»  Radio Derb — Transcript

        Friday, February 24, 2012

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[Music clip: From Haydn's Derbyshire Marches]

01 — Intro.     Radio Derb is on the air. Yes, this is your valetudinarianly genial host John Derbyshire with deep, penetrating insights into the news of the week.

Or not. Tell you the truth, Radio Derb listeners, I am somewhat under the weather this week. My survey of the passing charivari may therefore be somewhat cursory, my insights less penetrating than usual, my conclusions less firm.

Sound quality may suffer, too. Instead of my state-of-the-art sound studio on the 95th floor, I am broadcasting this week from the chaise longue in Jonah's suite, the Edwardian Room, up on 96. Key technicians have come up here with me to make this work, thanks to all of them. Jonah himself has been most generous, giving us free access to his well-stocked pharmacopoeia.

My faithful research assistants, bless them, are ministering to me with many invigorating restoratives and cordials. Mandy has in fact just given me a rub-down with a hot towel, sufficiently stimulating I hope to see me through this week's broadcast. Candy has promised that later she'll give me something called a "relief massage," which sounds very nice.

So listeners need have no fear for my general condition. Present incapacitation is merely a temporary pause in Radio Derb's ascent to world-wide recognition at the news source of choice for the thinking reactionary pessimist.

Onward and upward! The show must go on! [Ethel Merman clip.]

02 — Mesa debate 1: Form.     On Wednesday evening the NRO suits strapped me to a steel chair, taped my eyelids open, and made me watch the Arizona Republican debate.

I thought the standard was higher than in previous debates. Mostly this was because the numbers were right. Anyone who goes to dinner parties much has noticed that there is an optimum number of guests: enough that someone always has something to say, so there is no dead air, yet not so many that the dinner table breaks into disjoint subsets, each talking among themselves but not to the others. My conjecture for the optimum dinner party population is N = 6, though I have not been able to find a rigorous proof. Well, some similar mathematical principle governs candidate debates, and I think this one got it right.

The idea of seating them round a table helped, too. Having them stand at podiums — podia, whatever — is too stiff and artificial. So the format here was excellent. In fact, to go back to the dinner party analogy, I wonder if at some future debate we could arrange for them all to be served a meal. That would really be convivial. A few bottles of wine to loosen their tongues, we might really get to know these guys.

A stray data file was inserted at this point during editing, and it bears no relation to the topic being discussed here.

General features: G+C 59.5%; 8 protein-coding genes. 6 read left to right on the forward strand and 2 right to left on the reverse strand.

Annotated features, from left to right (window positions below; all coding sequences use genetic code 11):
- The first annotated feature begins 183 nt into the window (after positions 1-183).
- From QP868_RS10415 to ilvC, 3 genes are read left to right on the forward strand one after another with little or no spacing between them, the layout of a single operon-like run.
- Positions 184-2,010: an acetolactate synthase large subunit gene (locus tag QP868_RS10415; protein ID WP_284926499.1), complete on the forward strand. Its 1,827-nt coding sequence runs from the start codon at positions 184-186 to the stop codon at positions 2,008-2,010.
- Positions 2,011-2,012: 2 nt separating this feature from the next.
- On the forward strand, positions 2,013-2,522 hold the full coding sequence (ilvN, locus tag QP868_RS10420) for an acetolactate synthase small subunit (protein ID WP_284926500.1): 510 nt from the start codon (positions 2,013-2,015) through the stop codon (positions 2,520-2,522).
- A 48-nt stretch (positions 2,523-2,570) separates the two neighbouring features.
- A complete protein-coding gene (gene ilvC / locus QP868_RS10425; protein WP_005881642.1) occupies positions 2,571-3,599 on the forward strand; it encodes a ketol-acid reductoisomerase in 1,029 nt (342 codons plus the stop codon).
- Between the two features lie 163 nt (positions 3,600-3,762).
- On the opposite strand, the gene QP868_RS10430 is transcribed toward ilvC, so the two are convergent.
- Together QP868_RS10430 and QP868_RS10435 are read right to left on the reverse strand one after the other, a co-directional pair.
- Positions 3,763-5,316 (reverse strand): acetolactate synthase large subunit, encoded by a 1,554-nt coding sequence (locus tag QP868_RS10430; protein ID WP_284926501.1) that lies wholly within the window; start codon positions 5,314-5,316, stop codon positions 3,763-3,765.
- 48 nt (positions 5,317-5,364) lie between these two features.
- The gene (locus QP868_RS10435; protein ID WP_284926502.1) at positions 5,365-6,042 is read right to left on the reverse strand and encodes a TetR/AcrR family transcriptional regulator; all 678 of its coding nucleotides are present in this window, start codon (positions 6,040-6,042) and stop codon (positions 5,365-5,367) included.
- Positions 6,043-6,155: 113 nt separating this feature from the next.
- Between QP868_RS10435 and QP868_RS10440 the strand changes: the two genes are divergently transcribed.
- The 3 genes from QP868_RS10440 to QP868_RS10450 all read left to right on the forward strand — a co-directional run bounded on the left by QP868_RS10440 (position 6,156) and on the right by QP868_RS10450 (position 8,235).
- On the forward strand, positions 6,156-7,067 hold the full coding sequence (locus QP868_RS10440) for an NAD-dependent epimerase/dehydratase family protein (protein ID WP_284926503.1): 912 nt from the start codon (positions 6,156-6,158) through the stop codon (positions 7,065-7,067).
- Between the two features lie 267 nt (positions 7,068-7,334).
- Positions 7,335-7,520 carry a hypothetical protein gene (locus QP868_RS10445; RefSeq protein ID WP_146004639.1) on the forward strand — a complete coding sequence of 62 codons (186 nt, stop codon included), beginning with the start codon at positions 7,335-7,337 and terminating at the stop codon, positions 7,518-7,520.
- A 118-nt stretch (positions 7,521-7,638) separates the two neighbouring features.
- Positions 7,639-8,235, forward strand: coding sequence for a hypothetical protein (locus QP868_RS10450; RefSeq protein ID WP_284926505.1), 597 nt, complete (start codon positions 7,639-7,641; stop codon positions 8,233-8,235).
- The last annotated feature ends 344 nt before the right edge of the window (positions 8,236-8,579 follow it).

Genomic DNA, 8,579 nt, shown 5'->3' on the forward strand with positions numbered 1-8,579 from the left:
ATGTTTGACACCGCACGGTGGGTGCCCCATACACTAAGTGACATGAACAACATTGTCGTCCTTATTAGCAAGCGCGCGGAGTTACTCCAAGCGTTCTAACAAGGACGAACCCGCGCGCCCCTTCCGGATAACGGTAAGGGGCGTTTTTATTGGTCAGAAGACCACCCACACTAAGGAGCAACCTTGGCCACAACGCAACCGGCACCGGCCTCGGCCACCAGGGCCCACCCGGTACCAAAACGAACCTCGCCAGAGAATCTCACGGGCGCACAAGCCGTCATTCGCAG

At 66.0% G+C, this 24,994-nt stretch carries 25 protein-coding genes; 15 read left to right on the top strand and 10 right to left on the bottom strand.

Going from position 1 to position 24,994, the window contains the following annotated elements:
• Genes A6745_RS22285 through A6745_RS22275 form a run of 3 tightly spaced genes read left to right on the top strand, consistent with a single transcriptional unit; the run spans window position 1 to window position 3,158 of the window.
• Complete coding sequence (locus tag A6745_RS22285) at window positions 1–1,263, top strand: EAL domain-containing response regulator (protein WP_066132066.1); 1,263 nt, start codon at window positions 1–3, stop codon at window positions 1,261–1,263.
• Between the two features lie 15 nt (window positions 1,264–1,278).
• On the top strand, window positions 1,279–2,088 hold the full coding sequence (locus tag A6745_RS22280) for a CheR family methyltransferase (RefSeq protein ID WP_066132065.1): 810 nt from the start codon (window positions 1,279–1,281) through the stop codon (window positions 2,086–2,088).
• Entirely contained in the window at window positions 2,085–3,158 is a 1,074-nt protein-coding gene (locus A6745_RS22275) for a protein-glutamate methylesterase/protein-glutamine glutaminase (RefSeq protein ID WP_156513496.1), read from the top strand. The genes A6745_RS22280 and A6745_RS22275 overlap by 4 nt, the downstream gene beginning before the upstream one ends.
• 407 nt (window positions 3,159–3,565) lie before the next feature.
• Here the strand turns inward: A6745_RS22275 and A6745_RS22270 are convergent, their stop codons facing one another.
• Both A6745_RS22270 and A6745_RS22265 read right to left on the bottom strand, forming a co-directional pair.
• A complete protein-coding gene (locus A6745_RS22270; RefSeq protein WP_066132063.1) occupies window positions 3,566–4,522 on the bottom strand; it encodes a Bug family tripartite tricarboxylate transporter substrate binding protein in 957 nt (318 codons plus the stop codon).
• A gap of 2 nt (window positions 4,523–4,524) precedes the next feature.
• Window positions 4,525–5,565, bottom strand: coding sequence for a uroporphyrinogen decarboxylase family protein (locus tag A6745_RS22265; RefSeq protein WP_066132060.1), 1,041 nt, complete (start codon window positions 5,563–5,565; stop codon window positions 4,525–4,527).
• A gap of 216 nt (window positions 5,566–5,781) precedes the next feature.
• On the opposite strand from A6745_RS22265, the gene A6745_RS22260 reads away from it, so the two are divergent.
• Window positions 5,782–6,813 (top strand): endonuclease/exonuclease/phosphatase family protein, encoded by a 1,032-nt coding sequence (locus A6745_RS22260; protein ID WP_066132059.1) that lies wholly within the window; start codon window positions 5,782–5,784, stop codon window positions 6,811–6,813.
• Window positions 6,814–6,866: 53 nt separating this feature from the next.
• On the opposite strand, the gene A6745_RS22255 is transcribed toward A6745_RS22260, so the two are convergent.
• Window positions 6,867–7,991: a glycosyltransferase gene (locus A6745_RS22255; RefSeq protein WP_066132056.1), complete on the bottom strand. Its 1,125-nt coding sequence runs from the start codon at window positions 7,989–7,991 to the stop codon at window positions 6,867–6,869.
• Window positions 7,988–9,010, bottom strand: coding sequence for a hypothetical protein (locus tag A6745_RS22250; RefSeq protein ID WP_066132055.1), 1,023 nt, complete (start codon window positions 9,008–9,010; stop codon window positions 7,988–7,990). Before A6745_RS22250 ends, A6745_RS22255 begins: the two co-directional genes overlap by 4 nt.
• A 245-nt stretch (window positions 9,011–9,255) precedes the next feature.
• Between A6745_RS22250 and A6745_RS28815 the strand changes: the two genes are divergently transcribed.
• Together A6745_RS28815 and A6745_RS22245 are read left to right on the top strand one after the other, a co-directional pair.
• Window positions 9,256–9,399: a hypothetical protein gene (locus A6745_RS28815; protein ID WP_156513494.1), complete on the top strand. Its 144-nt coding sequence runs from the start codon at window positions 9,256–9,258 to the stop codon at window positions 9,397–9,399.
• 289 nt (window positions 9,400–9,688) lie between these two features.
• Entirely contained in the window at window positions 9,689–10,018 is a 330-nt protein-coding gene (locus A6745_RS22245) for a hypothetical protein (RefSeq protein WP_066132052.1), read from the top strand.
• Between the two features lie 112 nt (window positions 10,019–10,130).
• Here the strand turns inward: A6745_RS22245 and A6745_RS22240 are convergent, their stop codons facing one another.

And why not serve dinner to the audience, too? Remember those dinner-theater places that were all the rage in the 1970s? I always liked the idea. Why not extend it into the political realm? Let's have dinner-debates. Just a thought thrown out there to all you political strategists, from the ever-fertile and creative imagination of your host here on Radio Derb. You're welcome!

And while commenting on the general arrangements Wednesday night, let me add a word of praise for the Arizona State University Symphonic Chorale, whose plain, dignified rendering of the National Anthem offered such a pleasant contrast to the wildly over-sung travesties we get at major sports events. The kids from Arizona State just sang the sheet music, which is all that needs to be sung. Great job there, kids.

So much for form. How about content?

03 — Mesa debate 2.     Again, the debate was impressive. Ron Paul was just Ron Paul; and as a long-time Ron Paul fan I don't have to apologize for saying that. The other three guys were all on keen form. They'd all done masses of research on each other, they'd all rehearsed and gamed what to do if A says B or X counters Y with Z.

Politics is an art form, amongst other things, and these guys are all masters. So there was much to be impressed by in their joustings. Nobody here was being lazy; nobody was taking anything for granted; nobody was falling down on the job. Sometimes I almost find myself admiring politicians. Not often, but sometimes.